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ziz1Probably the best book is The Hardest Word by Jacqueline Jules. I need to admit that I personally don’t love this book. Usually, I try hard not to recommend children’s books that adults won’t like — but in this case, this is a huge crowd pleaser for the younger crowd and actually effectively teaches how difficult, and important it is, to say you are sorry.  I won’t describe the story because I doubt you’d look at it if I did but really, it is actually quite a good discussion starter. The illustrations may feel very old fashioned, as does the text type (see me being picky), but the message is good and kids seem to really relate to it. Unfortunately, or fortunately depending on how much you are willing to put up with for your children, if your children like the Ziz character, there are a few more books featuring the mythical giant bird for them to enjoy and for you to cringe at. Check out Noah and the Ziz, The Princess and the Ziz, and The Ziz and the Hanukkah Miracle.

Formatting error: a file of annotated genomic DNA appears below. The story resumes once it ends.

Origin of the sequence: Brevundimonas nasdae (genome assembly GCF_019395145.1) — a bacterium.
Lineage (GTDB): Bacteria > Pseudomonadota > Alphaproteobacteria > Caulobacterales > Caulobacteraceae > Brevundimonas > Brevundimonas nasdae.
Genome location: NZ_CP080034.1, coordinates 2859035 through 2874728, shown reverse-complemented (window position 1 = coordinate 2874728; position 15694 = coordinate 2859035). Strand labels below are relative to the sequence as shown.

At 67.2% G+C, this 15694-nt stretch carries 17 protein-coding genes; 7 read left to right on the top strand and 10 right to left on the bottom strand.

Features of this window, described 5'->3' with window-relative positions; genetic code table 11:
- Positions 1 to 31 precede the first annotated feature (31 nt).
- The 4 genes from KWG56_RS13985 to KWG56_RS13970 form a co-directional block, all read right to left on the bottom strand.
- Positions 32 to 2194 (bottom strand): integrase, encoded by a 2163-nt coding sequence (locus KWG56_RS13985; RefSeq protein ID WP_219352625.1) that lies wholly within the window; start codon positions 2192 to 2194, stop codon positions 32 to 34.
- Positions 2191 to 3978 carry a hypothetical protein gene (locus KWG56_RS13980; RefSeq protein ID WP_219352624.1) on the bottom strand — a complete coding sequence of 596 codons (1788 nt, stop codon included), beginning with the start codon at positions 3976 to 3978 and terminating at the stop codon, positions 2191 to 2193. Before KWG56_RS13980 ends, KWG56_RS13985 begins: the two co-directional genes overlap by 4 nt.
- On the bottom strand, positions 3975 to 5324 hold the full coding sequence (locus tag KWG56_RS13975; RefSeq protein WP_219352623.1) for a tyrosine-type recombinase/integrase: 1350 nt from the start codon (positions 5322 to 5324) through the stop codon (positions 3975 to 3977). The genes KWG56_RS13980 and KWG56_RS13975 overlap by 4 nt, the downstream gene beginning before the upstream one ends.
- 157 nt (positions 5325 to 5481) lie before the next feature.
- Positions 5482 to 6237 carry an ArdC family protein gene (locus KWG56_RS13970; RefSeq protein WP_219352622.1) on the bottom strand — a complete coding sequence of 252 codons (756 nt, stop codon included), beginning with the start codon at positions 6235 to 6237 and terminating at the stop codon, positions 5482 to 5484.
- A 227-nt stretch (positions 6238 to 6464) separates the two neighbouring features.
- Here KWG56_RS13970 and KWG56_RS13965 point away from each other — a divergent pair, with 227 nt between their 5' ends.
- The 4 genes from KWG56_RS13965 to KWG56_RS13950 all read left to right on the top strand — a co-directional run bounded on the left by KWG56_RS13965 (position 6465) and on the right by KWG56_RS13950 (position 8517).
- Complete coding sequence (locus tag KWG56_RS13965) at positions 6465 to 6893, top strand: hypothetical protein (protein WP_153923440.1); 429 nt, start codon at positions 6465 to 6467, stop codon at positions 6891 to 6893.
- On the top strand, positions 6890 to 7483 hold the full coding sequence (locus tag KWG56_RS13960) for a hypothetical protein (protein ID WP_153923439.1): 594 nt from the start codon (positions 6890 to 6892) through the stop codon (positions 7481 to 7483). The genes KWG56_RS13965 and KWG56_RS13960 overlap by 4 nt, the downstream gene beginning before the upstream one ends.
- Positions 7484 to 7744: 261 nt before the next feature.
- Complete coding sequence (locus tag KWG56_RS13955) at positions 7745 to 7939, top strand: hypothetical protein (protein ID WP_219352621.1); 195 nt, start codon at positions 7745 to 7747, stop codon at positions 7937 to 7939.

31os97dmf1l_sl160_When the Chickens Went on Strike by Erica Silverman is stunning — which really counts for a lot for me because I think that everyone judges a book by its cover. Even more so with children’s books: everyone judges a picture book by its illustrations.

But I will offer, that it is on a bit of an odd topic. Adapted from a Sholom Aleichem story, Chickensis about a boy who has a really hard time being good. He wants to be good, he really does. But somehow between wanting and doing is a big leap — the same problem that many children I know have. So, what’s odd about that? Well, then comes the custom of kapores — the ritual that few non-Ultra Orthodox Jews do anymore — where a person swings a chicken over their head as a way of atoning for their sins. It’s an odd custom and the chickens don’t want to have any part of it (naturally). In the process of trying to convince them, this boy (and the reader) learn a good lesson about how to be a better person (I’ll give you a hint, it’s not related to whether or not you swing a chicken over your head).

It’s definitely a fun book, even if your family doesn’t practice the custom of Kapores. Everyone needs a little help being a better person…